Tag Archives: continuous improvement

Continuous improvements

continuous improvement

Making Continuous Improvements

When I’m working with clients on developing their service culture and refining their customer experience, it’s inevitable it’s going to involve making changes.

It’s often been said, “the definition of insanity is doing the same thing over and over again and expecting a different result”,*

These changes usually involve changes for team members too.

Sometimes though, this presents a problem.

People generally don’t like change, particularly when they’ve been doing a job in the same way for years.

One of the objections I hear time and again is:

“But, we’ve always done it this way”

Can you imagine if Formula 1 teams took that attitude? It would mean a pit stop would still take 60 or 70 seconds instead of the 2-3 seconds it takes today!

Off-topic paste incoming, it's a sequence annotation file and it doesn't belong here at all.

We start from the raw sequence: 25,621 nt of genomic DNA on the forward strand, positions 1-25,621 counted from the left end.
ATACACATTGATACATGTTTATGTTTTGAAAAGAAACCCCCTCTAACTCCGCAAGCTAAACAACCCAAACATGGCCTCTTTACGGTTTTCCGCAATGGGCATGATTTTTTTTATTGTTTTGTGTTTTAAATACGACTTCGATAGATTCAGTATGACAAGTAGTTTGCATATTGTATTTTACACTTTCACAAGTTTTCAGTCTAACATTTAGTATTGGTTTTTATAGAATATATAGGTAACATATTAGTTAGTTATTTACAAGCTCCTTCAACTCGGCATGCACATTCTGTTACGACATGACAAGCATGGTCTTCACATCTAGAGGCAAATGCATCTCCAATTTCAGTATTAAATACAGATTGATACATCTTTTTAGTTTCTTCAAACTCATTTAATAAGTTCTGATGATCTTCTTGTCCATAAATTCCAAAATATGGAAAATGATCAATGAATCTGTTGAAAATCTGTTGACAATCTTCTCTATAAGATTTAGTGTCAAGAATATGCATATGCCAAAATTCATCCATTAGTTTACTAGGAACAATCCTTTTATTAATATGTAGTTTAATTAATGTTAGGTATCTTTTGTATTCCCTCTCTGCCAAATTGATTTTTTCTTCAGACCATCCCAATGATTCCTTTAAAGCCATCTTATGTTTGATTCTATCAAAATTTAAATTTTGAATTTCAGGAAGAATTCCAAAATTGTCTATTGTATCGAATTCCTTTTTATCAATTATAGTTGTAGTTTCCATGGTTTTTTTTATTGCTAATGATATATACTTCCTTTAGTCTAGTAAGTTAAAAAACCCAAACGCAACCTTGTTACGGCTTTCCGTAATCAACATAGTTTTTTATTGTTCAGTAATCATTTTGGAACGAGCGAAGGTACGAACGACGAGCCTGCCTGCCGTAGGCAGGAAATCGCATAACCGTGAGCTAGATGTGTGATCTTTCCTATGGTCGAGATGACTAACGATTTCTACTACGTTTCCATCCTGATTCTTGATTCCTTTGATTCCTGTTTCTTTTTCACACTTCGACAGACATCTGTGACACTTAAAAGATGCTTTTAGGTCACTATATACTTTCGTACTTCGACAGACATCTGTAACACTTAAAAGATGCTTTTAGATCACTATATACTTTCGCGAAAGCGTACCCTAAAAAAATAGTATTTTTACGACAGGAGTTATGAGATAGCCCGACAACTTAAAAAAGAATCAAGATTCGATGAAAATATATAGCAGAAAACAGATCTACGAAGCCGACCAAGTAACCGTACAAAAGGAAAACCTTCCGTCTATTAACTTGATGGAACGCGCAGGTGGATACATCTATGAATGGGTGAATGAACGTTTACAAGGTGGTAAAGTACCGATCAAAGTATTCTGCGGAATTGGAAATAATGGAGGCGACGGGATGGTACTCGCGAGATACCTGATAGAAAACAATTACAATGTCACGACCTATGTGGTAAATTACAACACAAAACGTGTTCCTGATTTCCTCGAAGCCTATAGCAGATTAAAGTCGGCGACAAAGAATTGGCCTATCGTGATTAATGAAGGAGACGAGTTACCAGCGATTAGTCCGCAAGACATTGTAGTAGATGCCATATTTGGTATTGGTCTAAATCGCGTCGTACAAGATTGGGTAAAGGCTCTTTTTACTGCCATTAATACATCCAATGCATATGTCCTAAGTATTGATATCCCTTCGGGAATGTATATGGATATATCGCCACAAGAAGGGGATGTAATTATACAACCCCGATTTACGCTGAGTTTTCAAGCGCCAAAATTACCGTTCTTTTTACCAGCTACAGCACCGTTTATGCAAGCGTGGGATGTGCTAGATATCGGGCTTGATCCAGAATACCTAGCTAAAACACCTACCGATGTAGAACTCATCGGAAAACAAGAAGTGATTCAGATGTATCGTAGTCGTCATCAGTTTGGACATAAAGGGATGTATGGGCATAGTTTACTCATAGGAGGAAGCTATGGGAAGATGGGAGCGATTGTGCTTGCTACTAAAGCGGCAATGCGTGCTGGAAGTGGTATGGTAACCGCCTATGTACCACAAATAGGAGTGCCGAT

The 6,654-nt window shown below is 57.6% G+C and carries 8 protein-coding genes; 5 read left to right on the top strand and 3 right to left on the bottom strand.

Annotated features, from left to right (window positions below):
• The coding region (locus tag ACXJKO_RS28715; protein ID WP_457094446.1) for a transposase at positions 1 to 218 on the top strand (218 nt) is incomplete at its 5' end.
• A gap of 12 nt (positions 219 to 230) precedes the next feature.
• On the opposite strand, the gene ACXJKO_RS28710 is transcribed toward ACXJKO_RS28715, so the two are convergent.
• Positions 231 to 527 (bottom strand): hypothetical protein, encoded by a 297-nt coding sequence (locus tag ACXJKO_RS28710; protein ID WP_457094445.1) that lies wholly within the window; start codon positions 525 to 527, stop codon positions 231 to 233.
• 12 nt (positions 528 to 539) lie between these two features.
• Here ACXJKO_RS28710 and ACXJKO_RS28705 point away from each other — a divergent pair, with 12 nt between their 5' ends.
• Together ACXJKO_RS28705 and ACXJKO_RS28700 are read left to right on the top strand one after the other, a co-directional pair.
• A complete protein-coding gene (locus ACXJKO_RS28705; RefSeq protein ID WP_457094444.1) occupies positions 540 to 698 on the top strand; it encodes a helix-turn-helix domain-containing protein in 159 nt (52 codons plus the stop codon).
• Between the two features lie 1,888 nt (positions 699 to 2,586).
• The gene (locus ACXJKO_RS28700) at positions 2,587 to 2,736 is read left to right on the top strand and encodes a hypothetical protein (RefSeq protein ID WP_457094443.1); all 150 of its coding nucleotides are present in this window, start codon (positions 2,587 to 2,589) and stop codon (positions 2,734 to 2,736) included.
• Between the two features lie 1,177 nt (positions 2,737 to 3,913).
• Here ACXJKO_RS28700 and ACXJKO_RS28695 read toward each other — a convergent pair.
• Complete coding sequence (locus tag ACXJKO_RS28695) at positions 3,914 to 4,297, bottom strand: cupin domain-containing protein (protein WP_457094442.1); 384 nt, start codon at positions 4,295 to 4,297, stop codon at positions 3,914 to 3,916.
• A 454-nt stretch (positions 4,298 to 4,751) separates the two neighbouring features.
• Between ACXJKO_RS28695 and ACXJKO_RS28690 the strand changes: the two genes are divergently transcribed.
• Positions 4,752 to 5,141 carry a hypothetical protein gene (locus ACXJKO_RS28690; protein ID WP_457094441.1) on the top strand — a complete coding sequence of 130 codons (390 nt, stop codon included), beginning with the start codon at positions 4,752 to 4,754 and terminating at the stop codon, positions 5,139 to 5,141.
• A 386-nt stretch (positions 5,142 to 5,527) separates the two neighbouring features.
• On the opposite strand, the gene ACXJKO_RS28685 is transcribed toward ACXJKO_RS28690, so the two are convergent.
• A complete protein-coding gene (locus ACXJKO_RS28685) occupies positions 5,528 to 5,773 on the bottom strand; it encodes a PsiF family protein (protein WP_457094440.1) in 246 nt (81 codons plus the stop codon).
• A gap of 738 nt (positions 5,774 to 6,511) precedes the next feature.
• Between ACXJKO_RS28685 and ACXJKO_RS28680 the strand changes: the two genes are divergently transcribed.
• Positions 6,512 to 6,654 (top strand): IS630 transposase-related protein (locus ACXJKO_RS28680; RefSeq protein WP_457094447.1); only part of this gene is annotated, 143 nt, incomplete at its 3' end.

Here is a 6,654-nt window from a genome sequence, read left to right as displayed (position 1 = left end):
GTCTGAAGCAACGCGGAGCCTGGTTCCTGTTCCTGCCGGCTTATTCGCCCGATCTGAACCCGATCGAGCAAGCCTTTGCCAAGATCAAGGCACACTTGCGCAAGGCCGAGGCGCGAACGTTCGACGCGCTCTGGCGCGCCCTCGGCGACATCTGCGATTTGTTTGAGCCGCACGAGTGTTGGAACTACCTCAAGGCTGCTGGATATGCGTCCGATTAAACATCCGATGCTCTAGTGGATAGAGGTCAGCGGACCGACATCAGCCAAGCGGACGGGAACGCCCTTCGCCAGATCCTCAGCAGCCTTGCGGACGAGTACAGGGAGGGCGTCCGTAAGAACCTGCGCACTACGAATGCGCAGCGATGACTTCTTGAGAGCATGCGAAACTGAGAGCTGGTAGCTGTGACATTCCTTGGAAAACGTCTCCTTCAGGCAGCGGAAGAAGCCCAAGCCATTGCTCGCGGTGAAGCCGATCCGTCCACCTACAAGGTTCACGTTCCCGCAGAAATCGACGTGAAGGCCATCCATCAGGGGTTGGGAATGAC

Of course, these changes don’t happen overnight, they are incremental, but if you need to make changes you need to get buy-in.

There’s a multitude of reasons why people are reluctant to change. And it’s not an unusual response to be wary of change, even when it is about continuous improvements. Whilst some might rise to the challenge you’re just as likely to have people who’ll resist any change to their old comfortable way of doing things.

One of the first things is to explain why. Why the change. Not why it’s important from a business perspective, but focusing on the benefits from the team member’s perspective – the “WIIFM” i.e. what’s in it for me?

What they really want to know is how it will impact them.

We might believe the benefits are obvious. But they will often focus on the negatives first.

Here we go again! Something new to learn; it will mean more work; I’m too old to change; it’s too complicated; we tried it before and it didn’t work, I’m not sure I’ll be able to do it;